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Law and Order and Bikes

by Ted Johnson

Here’s an article I came across with some good information about the legal rights of cyclists, and some common misperceptions.

Regarding the perception that roads are for motor vehicles:

…roads are still for moving people and motor vehicles are but one type of conveyance by which people move.

And the perception that slow vehicles are unsafe:

 …speed kills; however, a perception has developed that vehicles that are slower than other traffic create a hazard; in truth, slower is still safer.

And the perception that speed limits are speed requirements:

If a heavily loaded truck is unable to accelerate from an intersection or up a hill, most motorists understand and merely tolerate it or pass it when they are able. Yet if the vehicle is a bicycle, intolerance and outrage develops in some drivers. As with all slow-moving vehicles, bikes must use the right lane unless they are preparing for a left turn, but despite common misconceptions, they still have a right to the roadway

Where did I find this bike-loving, anti-motorist crazy talk? Was it Carlton Reid‘s keynote address to the meeting of the John Forester Society?

Nope. It was Law and Order: The Magazine for Police Management — The leading publication for top and middle law enforcement management.

Law and Order Magazine

Click to read the full article.

And why should I expect this to surprise you like, Oh my God! Verbal is Keyser Söze!

Maybe it’s not a surprise to you at all. But too often I encounter the presumption that “cops are dicks” — not just on bike blogs.

Check out Google Autocomplete when you type “cops are” into the search field, as it anticipates what you might type next — based on the most common searches:

Google Autocomplete Cops Are

What the Google Driverless Car might say to a police officer.

Some people like to portray the “stupid cop” as the norm — the rule even — just as others like to paint all cyclists as red-light-running scofflaws. A few days ago I challenged a fellow bike blogger by the name of Dirty for indulging in this bit of cop bashing:

In my opinion, one of the greatest things to have come out of our recent evolution is the “Bikes May Use Full Lane” sharrows. How cool are those things! We always knew we could take the whole lane of traffic. Now there it is, clear as day, painted on the road. But the more things change, the more they stay the same. Pavement is hard, trees rarely move, tubulars ride better than clinchers, and cops are still dicks.

That blog post is accompanied by this video of a police officer, who is clearly uninformed about the rights of cyclists.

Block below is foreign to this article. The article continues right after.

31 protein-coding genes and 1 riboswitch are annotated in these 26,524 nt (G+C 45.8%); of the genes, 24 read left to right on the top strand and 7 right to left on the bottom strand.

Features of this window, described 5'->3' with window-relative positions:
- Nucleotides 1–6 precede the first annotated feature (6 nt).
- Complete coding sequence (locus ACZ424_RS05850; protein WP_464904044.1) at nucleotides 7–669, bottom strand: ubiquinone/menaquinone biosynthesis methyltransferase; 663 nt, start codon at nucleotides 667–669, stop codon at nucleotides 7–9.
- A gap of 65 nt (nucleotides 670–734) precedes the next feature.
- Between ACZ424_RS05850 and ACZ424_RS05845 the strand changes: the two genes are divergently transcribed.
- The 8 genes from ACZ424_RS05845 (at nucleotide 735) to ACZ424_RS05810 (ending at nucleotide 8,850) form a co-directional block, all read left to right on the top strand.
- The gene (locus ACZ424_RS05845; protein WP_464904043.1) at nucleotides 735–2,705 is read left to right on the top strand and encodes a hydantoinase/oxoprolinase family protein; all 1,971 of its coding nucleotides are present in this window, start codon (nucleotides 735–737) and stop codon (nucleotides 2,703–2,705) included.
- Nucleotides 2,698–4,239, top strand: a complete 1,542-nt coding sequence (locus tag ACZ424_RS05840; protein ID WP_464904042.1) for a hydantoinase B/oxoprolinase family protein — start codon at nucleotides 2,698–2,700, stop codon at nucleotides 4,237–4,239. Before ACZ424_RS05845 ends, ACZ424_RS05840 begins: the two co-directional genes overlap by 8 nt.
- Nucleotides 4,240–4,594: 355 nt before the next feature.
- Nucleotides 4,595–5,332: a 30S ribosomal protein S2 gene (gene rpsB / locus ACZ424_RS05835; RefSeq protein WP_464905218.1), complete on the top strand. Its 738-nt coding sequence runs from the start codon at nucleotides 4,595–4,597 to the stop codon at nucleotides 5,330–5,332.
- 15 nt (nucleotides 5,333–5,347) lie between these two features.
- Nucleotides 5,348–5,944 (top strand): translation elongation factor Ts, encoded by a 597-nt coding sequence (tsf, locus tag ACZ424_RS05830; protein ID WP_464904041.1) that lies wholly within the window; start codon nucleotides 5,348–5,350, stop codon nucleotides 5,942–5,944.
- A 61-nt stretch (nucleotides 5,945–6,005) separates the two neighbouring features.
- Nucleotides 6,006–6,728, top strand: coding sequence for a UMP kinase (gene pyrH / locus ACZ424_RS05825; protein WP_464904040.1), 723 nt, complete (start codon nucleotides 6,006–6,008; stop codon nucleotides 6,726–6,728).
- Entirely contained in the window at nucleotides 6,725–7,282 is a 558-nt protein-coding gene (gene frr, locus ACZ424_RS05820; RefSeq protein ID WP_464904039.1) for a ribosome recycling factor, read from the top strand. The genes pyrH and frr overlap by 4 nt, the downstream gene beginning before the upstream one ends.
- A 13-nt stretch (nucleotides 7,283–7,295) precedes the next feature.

Dirty concludes, “We have come so far, but there is still a long way to go. Let’s keep this party moving forward.”

Here’s another quote from the article in Law and Order — which is written, I remind you, for the supervisors of cops like the one in the video:

The major violations, which cyclist should be stopped and ticketed for are: 1) riding against traffic; 2) failure to yield right of way at stop or yield signs; 3) running red lights; and 4) riding without required nighttime lighting. We need to stop cyclists for disobeying traffic controls. Many cyclists ride through red lights because they have no fear of being ticketed. This obvious lawlessness by some cyclists further increases the animosity felt by many motorists. If the police won’t enforce traffic laws for bicyclists, who will? Isn’t that part of the police role in enhancing traffic safety and promoting voluntary compliance with the law?

The major violations by motorists that endanger bicyclists are: 1) failure to yield right of way; 2) unsafe passing; 3) harassment or assault; and 4) inattentive or impaired driving.

By law, cyclists always have the right of first come, first served in the lane that they are occupying. Vehicles can’t legally intrude into their path, or pass them, unless it is safe to do so.

And on and on it goes. Spot on.

Isn’t it refreshing to know that the bathroom reading for law enforcement management is moving forward with us now? Huh, Dirty?

 
The Chariot Summer Sale - 2013

5 Responses to “Law and Order and Bikes”

  1. Jeff Gardner says:

    Presumptions are insidious because otherwise cogent arguments are often built upon them. If “cops are dicks” stands as an unchallenged presumption, many destructive but ‘reasonable’ deductions pile atop. So, Ted, good for having challenged. Its tough to do because people rarely desire to give up foundations that shape their worldview.

    Presumptions are the fodder of law. Most infamously, tax law. But traffic law isn’t far behind. Just in this article “motor vehicle”, “vehicle”, “traffic”, “motorist”, “driver”, “roadway”, “police officer” are terms-of-art misused, for each almost always mean something very different than the way we commonly use the words in daily speech. Terms which, once understood, lead to a far different set of conclusions. Terms which, once understood, re-shape the matter of bicyclists rights and responsibilities for anyone who tackles common presumptions that shape beliefs about bicycles and travel.

  2. Charlie Eck says:

    Cops can throw there weight around, I have met one or two who seemed to enjoy bullying the public. Most though are trying to do their job, and some really try to make a difference. The one thing that’s needed is education: the words in this article need to get into the heads of the officers on the street!

    Any thoughts?

  3. norm says:

    Is there a link to this article on line? If not, which issue of the magazine was this from? Our local law enforcement offices all need a copy.

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